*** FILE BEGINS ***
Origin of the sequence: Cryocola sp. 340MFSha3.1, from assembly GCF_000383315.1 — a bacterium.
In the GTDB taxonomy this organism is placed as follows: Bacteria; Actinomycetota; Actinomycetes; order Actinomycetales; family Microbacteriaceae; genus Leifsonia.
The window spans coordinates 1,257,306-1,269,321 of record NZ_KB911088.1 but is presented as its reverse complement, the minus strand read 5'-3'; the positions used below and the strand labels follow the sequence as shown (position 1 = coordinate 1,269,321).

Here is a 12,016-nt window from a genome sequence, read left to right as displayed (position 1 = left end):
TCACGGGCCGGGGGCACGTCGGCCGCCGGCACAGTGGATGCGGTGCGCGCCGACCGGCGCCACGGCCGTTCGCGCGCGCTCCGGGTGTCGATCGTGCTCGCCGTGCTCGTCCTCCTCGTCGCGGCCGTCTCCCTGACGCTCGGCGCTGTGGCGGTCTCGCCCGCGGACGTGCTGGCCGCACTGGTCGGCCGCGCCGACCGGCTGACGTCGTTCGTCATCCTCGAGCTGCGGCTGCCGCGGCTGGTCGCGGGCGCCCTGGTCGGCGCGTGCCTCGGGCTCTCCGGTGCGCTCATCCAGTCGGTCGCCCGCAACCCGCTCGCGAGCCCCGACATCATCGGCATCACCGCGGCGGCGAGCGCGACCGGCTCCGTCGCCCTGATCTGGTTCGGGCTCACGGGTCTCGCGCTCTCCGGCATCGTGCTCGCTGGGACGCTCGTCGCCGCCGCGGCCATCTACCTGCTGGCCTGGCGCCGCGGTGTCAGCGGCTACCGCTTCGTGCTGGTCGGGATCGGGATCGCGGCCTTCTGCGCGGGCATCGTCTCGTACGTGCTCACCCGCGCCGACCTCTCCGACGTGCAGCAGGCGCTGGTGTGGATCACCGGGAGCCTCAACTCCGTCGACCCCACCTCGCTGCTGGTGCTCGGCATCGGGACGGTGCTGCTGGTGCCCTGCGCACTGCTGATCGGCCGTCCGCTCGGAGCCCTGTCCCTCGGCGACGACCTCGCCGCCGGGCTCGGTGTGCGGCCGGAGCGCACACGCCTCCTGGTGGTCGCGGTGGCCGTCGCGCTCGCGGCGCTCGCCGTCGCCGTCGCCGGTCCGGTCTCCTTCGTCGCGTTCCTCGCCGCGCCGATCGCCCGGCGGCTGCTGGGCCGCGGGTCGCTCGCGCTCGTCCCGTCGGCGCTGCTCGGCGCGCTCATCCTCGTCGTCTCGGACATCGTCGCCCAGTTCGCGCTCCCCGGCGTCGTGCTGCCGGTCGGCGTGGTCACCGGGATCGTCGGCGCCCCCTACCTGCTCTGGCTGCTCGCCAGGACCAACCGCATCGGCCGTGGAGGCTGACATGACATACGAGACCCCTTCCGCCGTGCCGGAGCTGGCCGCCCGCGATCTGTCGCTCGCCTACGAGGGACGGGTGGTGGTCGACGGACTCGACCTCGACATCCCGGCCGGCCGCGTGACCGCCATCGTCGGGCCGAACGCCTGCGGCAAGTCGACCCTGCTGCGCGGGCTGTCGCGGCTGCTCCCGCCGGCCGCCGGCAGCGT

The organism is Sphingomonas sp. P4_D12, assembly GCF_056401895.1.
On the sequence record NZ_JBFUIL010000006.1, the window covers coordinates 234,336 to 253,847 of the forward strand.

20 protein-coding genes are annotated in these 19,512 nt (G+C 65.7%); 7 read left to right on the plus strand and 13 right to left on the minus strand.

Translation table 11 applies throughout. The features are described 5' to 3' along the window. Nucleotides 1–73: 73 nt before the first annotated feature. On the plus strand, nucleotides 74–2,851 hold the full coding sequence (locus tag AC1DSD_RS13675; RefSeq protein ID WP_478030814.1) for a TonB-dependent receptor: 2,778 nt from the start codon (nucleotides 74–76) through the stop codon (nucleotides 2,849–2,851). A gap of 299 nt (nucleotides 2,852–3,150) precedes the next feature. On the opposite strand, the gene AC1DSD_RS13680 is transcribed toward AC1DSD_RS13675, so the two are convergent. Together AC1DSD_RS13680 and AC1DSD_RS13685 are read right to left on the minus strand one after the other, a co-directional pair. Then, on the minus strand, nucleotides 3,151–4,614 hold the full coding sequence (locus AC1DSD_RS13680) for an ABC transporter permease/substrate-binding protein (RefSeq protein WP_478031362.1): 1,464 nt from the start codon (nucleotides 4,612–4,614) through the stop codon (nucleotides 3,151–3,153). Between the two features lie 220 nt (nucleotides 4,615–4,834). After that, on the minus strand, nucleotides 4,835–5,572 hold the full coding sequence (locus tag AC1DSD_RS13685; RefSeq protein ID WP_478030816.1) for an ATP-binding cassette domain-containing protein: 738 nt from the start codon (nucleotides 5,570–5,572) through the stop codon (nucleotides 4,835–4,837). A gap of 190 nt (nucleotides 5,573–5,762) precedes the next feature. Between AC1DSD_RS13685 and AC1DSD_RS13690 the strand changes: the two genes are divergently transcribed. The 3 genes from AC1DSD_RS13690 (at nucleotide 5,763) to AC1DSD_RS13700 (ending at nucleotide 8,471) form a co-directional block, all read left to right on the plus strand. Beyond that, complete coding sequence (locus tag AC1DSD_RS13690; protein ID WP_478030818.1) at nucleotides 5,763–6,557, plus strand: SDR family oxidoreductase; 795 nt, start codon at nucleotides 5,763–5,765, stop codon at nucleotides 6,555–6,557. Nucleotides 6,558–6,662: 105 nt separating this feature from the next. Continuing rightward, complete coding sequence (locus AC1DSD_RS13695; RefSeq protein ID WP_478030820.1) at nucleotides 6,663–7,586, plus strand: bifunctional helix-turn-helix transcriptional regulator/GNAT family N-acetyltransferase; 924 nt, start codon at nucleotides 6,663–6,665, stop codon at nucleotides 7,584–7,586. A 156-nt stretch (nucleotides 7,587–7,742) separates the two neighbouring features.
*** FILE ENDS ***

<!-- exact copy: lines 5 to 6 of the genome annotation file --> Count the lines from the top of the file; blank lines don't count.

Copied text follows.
TCACGGGCCGGGGGCACGTCGGCCGCCGGCACAGTGGATGCGGTGCGCGCCGACCGGCGCCACGGCCGTTCGCGCGCGCTCCGGGTGTCGATCGTGCTCGCCGTGCTCGTCCTCCTCGTCGCGGCCGTCTCCCTGACGCTCGGCGCTGTGGCGGTCTCGCCCGCGGACGTGCTGGCCGCACTGGTCGGCCGCGCCGACCGGCTGACGTCGTTCGTCATCCTCGAGCTGCGGCTGCCGCGGCTGGTCGCGGGCGCCCTGGTCGGCGCGTGCCTCGGGCTCTCCGGTGCGCTCATCCAGTCGGTCGCCCGCAACCCGCTCGCGAGCCCCGACATCATCGGCATCACCGCGGCGGCGAGCGCGACCGGCTCCGTCGCCCTGATCTGGTTCGGGCTCACGGGTCTCGCGCTCTCCGGCATCGTGCTCGCTGGGACGCTCGTCGCCGCCGCGGCCATCTACCTGCTGGCCTGGCGCCGCGGTGTCAGCGGCTACCGCTTCGTGCTGGTCGGGATCGGGATCGCGGCCTTCTGCGCGGGCATCGTCTCGTACGTGCTCACCCGCGCCGACCTCTCCGACGTGCAGCAGGCGCTGGTGTGGATCACCGGGAGCCTCAACTCCGTCGACCCCACCTCGCTGCTGGTGCTCGGCATCGGGACGGTGCTGCTGGTGCCCTGCGCACTGCTGATCGGCCGTCCGCTCGGAGCCCTGTCCCTCGGCGACGACCTCGCCGCCGGGCTCGGTGTGCGGCCGGAGCGCACACGCCTCCTGGTGGTCGCGGTGGCCGTCGCGCTCGCGGCGCTCGCCGTCGCCGTCGCCGGTCCGGTCTCCTTCGTCGCGTTCCTCGCCGCGCCGATCGCCCGGCGGCTGCTGGGCCGCGGGTCGCTCGCGCTCGTCCCGTCGGCGCTGCTCGGCGCGCTCATCCTCGTCGTCTCGGACATCGTCGCCCAGTTCGCGCTCCCCGGCGTCGTGCTGCCGGTCGGCGTGGTCACCGGGATCGTCGGCGCCCCCTACCTGCTCTGGCTGCTCGCCAGGACCAACCGCATCGGCCGTGGAGGCTGACATGACATACGAGACCCCTTCCGCCGTGCCGGAGCTGGCCGCCCGCGATCTGTCGCTCGCCTACGAGGGACGGGTGGTGGTCGACGGACTCGACCTCGACATCCCGGCCGGCCGCGTGACCGCCATCGTCGGGCCGAACGCCTGCGGCAAGTCGACCCTGCTGCGCGGGCTGTCGCGGCTGCTCCCGCCGGCCGCCGGCAGCGT

The organism is Sphingomonas sp. P4_D12, assembly GCF_056401895.1.